Where: Toyota, Obaracho, Sonpachi 456, Obara Fureai Park (map)
If you want to turn your autumn hunt for turning colors into a bit of adventure, then you should head to Mount Horaiji (Horaijisan) near Shinshiro. With 1,425 stone steps, the trail that leads halfway up the mountain to the 1300-year-old Horaiji Temple takes some doing. However, you will be rewarded with some stunning scenery as the temple sits below a massive sheer stone cliff face. All around, you can see the gorgeous turning trees. Usually, the area hosts the Horaiji Maple Festival, where all manner of events are staged, and local specialties are sold. However, it has been suspended in 2020 due to the coronavirus pandemic.
Where: Shinshiro, Kadoya, Horaiji−1 (map)
Seto City’s Jokoji Park is well known for its sakura, but the fall colors are just as beautiful at this time of the year. Jokoji temple, situated up the hill, was built in 1336. Its main hall and the mausoleum for Tokugawa Yoshinao are designated as Important Cultural Properties of the nation. The path up to it is a hiking trail, but reach the top, and you are rewarded with beautiful panoramic views from the observation deck.
If you don’t fancy the walk, the park itself has a delightful pond and grassy area. Ordinarily, the month of November sees the Autumn Leaves Festival, with food stalls selling local delicacies such as Gohei Mochi and Mitarashi dango and holding outdoor events. However, unfortunately, it is suspended in 2020 due to the coronavirus pandemic.
Where: 45 Jokojicho, Seto (map)
If you want to throw in a little religion with your autumn foliage, check out Shurakuen Park in Tokai City. Here there are some 750 maple trees of seven different varieties, but perhaps even more impressive is that you can see the largest Buddha statue in Japan, standing (or rather, sitting) almost 19 meters tall.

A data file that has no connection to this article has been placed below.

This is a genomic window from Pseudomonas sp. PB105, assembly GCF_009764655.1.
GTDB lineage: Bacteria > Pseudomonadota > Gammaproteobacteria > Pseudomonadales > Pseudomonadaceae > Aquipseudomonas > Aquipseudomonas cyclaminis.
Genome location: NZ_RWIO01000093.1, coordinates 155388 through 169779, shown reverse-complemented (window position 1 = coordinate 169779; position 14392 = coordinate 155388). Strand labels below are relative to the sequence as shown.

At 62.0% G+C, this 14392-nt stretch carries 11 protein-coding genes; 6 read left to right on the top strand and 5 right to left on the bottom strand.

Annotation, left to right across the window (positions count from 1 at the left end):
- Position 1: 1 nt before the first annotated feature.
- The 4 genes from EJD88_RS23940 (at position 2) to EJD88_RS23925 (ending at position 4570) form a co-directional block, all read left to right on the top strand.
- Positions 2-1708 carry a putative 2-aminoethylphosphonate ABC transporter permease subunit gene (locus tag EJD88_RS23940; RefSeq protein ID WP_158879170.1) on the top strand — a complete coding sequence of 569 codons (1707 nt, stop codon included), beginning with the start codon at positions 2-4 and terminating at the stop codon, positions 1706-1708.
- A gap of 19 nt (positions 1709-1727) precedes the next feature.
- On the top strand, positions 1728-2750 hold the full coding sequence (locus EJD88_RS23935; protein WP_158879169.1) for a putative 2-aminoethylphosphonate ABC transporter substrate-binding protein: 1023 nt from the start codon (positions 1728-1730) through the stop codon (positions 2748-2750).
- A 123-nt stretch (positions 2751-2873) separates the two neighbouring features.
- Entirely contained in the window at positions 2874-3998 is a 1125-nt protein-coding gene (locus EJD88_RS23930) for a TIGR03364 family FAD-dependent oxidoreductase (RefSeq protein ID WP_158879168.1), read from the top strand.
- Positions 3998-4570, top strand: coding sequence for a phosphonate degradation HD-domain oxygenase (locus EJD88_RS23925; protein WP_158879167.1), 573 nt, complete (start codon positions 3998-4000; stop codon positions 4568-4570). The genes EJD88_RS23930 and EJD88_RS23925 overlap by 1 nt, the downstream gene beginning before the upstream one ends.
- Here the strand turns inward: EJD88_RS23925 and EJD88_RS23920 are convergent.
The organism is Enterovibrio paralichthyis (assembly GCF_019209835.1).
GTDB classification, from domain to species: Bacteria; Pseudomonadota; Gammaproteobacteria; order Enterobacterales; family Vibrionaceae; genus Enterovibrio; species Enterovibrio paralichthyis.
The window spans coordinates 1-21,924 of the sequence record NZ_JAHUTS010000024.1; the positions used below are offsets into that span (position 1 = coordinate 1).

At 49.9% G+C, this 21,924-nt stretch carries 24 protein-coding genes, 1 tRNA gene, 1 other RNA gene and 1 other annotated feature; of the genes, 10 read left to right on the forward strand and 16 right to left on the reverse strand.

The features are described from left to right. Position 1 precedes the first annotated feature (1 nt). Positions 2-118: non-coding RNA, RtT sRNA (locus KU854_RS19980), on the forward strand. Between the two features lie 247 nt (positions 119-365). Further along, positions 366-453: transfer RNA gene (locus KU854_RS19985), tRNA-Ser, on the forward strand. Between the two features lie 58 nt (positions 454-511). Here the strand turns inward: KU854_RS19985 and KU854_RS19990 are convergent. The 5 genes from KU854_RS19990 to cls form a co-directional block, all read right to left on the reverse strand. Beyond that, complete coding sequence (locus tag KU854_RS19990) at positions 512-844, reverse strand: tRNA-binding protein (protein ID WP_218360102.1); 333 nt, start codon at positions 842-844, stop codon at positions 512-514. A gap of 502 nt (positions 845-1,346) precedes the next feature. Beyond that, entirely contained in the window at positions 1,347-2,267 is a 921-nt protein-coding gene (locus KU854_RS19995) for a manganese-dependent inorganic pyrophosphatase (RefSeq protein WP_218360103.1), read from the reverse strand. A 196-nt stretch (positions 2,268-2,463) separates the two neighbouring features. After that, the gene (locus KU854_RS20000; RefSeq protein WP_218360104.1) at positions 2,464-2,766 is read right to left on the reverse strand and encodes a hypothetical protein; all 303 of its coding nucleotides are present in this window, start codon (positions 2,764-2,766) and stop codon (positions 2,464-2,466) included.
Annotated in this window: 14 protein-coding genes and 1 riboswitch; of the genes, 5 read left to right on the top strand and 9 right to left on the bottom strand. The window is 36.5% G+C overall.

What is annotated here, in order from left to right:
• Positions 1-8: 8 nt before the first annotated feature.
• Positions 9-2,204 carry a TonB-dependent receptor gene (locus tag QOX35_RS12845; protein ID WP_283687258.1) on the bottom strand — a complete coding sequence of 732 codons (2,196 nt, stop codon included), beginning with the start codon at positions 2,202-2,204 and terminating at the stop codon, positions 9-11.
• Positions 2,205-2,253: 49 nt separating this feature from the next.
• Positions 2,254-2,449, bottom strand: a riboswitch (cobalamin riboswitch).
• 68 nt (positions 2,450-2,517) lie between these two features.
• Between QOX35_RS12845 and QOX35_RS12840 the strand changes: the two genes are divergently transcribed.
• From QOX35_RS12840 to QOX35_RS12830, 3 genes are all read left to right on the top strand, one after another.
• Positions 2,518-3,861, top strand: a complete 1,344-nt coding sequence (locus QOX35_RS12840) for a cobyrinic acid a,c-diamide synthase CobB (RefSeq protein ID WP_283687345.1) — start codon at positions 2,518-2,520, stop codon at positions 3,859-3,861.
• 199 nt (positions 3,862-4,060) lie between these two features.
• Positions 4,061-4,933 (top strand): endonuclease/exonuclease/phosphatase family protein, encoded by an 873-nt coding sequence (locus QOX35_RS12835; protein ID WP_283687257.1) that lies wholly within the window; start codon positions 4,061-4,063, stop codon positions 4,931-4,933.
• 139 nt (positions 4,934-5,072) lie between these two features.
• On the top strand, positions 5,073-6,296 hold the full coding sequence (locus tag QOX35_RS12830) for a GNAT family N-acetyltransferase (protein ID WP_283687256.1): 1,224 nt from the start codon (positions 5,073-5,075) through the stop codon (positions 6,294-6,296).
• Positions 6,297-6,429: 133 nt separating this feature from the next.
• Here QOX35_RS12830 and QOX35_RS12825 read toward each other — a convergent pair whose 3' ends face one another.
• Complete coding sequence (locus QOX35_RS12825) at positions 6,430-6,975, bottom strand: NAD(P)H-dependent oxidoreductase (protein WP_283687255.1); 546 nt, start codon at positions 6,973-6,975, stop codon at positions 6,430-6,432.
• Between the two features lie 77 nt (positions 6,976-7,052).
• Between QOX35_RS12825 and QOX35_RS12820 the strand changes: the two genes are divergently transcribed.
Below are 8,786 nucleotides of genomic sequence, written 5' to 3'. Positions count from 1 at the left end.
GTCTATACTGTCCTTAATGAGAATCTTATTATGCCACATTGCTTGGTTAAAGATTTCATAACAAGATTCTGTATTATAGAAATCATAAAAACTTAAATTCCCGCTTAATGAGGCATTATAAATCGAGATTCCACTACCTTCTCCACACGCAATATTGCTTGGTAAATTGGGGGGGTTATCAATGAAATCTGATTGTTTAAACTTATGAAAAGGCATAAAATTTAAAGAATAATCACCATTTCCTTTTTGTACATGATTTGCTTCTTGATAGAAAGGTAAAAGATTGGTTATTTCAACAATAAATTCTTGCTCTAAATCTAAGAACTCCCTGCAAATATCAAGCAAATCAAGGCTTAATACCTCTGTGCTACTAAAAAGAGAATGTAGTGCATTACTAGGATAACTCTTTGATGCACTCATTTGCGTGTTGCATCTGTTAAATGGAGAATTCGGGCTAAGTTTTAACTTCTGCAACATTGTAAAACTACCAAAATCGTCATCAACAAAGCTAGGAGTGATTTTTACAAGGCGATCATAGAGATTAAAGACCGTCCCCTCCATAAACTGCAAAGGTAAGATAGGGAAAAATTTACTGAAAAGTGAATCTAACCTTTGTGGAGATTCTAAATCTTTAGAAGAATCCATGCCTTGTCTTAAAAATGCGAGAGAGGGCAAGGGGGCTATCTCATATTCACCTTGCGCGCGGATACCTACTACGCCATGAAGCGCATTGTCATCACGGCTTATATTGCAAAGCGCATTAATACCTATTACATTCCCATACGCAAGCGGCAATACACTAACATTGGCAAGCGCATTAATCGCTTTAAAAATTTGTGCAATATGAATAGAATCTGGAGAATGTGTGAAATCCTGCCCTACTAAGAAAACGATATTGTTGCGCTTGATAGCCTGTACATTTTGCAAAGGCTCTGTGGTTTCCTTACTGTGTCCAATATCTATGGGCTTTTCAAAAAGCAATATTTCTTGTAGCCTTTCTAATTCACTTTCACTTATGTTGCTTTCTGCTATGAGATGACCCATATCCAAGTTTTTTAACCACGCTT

The park is a great place to bring kids, too, as it has numerous recreational facilities, including a large pond, a playground, and lawns on which to loll. You can even enjoy a refreshing cup of green tea at the matcha house.
Image: Korankei in Asuke by LENKA LESOLEIL
Image: Higashiyama Zoo By Alpsdake (Own work) [CC BY-SA 3.0], via Wikimedia Commons
Image: Tokugawaen by レパード ☆彡 on Panoramio.com
Image: Mark Guthrie (own work)
Image: By David A. LaSpina [CC-BY-SA-3.0] via flickr.com
Image: 養老の名水 by Yu-ko
Image: Creative Commons “Castle in Inuyama” by ThorstenS (CC BY-SA 3.0) -Modified
Image: By ThorstenS (Own work) [GFDL or CC-BY-SA-3.0], via Wikimedia Commons
Image: “jakkoin temple” by www.inuyama.gr.jp
Image: By Bong Grit (Own work) [CC BY-SA 3.0], via flickr.com
Image: via http://www.city.shinshiro.lg.jp/designs/shinshiro_new/images/main04.jpg
Image: By きうこ [CC BY-SA 3.0], via flickr.com (Modified)
Image: By tomo tang [CC BY-SA 3.0], via flickr.com (Modified)